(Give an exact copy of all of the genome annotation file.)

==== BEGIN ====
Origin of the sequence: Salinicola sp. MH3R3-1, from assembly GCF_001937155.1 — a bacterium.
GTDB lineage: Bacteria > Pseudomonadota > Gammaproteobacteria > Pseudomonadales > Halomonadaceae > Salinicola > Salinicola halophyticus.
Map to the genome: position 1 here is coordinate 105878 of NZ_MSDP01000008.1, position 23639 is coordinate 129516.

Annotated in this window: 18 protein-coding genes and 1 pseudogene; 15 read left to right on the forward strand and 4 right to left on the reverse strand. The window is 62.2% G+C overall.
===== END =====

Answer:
Origin of the sequence: Salinicola sp. MH3R3-1, from assembly GCF_001937155.1 — a bacterium.
GTDB lineage: Bacteria > Pseudomonadota > Gammaproteobacteria > Pseudomonadales > Halomonadaceae > Salinicola > Salinicola halophyticus.
Map to the genome: position 1 here is coordinate 105878 of NZ_MSDP01000008.1, position 23639 is coordinate 129516.

Annotated in this window: 18 protein-coding genes and 1 pseudogene; 15 read left to right on the forward strand and 4 right to left on the reverse strand. The window is 62.2% G+C overall.